June 15, 2017
San Diego import Julie Frans has a passion for cooking food with integrity. She’s a pioneer in ingredient sourcing, carefully crafting each dish with über-sustainable produce and meats hailing from local and environmentally conscious purveyors. In the kitchen at Essensia at The Palms Hotel & Spa—where she holds the title of “signature chef”—Frans fuses her west coast roots with Miami’s tropical inspiration to create truly original flavors.
What culinary trends are you seeing in Miami right now?
JULIE FRANS: I think that the farm-to-table trend is really gaining momentum in Florida. Local, seasonal sourcing really makes so much sense on so many levels. As customers are becoming more knowledgeable about ingredients, chefs will have to focus on their sourcing and seasonality more than ever.
Coming from California, where farm-to-table was born, how does Miami stack up in terms of access to high quality ingredients?
JF: In San Diego I was spoiled. There are so many farms, and attaining farm-grown food is so easily accessible. I had no idea how hard it would be to source local food and organize product deliveries. I am always surprised that more farms don't deliver to the beach regularly, but I suppose they have never had enough demand. The difference in seasonality is always a learning process as well. It’s still hard for me to get used to the void of local farm products during the summer.
What do you miss most about cooking in San Diego?
SF: Something that I miss about the San Diego food scene is the camaraderie between chefs. I feel like the chefs collaborated on projects a lot more than they do here, but then again I am still pretty new to the area.
Which chefs do you see leading the farm-to-table trend in Miami?
JF: There are the more known names like Michelle Bernstein, Michael Schwartz, Daniel Boulud, and Jean-Georges Vongerichten that are making a big impact. But there are a lot of passionate chefs making a difference in their restaurants just by bringing focus to where their food comes from. I am more likely to frequent a restaurant where the chef sources locally and provides that info in their menu. It makes me confident that the food is high quality.
The farm-to-table movement is rife with buzzwords: sustainable, local, organic, ethically sourced, free range, the list goes on. How do you distill it all down?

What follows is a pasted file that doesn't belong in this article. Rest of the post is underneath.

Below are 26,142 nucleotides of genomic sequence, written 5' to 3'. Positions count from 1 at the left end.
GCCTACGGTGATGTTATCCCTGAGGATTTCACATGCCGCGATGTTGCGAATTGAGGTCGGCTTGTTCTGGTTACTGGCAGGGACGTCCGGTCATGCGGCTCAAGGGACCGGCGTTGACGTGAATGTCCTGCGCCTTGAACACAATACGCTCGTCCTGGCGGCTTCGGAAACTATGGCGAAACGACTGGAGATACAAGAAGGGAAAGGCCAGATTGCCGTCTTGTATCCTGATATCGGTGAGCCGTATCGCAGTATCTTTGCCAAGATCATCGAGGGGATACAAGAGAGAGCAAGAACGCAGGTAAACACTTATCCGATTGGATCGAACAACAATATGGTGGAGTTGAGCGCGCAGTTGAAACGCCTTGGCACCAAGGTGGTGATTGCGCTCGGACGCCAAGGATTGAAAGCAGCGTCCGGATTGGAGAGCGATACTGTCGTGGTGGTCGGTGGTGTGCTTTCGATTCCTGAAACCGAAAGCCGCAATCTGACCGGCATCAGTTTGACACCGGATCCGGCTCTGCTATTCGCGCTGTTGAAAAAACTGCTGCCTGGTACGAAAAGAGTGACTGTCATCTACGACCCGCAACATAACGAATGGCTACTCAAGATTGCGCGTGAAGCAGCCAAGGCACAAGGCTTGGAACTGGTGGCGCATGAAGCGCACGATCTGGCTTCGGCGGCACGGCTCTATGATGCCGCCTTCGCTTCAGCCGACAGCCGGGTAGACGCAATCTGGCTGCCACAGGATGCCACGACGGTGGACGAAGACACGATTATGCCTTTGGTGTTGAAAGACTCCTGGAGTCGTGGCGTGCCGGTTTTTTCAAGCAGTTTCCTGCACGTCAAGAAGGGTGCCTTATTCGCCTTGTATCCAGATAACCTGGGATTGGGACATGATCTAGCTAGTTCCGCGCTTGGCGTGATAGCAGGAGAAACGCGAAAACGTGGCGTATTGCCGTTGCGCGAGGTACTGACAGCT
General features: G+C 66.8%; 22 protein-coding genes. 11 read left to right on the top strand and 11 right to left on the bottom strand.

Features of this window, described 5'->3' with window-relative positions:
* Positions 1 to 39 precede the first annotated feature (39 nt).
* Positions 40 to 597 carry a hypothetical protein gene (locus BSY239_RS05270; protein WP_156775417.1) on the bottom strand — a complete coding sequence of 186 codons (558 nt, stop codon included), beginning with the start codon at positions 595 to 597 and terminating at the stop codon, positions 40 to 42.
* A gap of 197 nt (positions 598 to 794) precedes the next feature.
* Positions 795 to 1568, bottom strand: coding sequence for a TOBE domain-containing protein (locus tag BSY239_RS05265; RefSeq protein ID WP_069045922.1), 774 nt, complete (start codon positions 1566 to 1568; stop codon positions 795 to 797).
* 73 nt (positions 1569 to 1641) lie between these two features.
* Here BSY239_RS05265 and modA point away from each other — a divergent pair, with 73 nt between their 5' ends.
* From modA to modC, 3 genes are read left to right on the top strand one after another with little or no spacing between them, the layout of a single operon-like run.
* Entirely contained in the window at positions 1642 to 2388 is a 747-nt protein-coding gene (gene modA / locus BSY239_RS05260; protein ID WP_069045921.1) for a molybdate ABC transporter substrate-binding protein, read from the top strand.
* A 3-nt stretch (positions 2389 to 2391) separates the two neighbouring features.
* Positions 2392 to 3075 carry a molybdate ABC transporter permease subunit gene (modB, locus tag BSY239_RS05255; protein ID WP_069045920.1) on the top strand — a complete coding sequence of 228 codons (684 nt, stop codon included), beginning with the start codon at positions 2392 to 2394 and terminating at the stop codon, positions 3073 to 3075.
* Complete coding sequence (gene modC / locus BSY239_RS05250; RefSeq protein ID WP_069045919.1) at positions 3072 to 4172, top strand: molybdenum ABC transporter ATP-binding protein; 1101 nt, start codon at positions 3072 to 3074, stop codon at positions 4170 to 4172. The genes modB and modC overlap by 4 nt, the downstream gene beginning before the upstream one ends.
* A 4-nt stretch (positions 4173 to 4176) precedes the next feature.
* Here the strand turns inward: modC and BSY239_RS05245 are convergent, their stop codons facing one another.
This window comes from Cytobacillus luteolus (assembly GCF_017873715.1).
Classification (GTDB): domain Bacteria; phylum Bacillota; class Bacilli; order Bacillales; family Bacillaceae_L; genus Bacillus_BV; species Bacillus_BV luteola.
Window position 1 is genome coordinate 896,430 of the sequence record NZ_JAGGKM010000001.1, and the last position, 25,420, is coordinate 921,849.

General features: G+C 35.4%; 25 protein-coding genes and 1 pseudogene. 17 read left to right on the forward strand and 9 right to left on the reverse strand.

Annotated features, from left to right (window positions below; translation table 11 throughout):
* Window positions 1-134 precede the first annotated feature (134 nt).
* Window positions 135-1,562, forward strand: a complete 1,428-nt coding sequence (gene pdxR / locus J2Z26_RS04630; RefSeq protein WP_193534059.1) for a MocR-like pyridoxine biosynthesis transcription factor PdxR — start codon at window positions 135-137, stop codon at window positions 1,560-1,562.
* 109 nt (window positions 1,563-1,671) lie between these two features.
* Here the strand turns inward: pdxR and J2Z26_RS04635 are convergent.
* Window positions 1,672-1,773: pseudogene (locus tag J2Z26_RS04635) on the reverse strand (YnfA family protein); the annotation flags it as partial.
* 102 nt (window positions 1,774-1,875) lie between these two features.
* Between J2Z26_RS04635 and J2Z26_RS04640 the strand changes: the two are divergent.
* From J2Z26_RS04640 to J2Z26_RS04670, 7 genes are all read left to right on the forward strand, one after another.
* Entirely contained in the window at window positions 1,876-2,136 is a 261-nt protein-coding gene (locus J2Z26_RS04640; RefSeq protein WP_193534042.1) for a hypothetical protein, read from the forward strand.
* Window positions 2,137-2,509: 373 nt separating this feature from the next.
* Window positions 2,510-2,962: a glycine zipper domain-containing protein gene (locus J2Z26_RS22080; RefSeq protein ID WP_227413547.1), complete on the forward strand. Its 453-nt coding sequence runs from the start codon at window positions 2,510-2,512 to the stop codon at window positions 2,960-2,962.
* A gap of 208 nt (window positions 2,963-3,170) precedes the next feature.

SF: I try to avoid making too many generalizations about my food. I never claim that we are ‘all organic’ or ‘all local.’ That would be unrealistic and also limit us from some really incredible products. My overall basis of selecting products is quality. It is more important to me that something is grown with care and integrity, and is good for my guest and on the global scale, than it is to have an organic stamp on it. We source some seafood locally, but support distant farms that are making a positive global impact. I use some products from Europe that are just really high quality and need to be shared. The ingredients are the focus first and foremost at Essensia; quality and integrity is what I am after.
What are your three favorite ingredients to cook with and why?
JF: Chili peppers, especially Serrano chilies. They add a nice heat and can round out a sweet flavor to make it work as a savory food. Fennel adds a complexity to food and can create more levels to flavor. Coconut milk can be sweet or savory, depending how it's seasoned. I love combining it with miso, saffron, curry, and ginger-lemongrass.
What is the one kitchen tool you can’t live without?
JF: Vitamix blender. It’s so versatile. I use it to make creamy soups and puréed sauces, breadcrumbs, pestos, dressings, and vinaigrettes.
For your “last meal,” what would be on the table?
JF: Thai food for sure. Something super spicy like green papaya salad, Penang curry, and drunken noodles, especially if they could make it with delicious local organic ingredients and serve it with red rice or quinoa. For dessert, sweet sticky rice and local mango.
Essensia, The Palms Hotel & Spa, 3025 Collins Ave., Miami Beach, 305-908-5458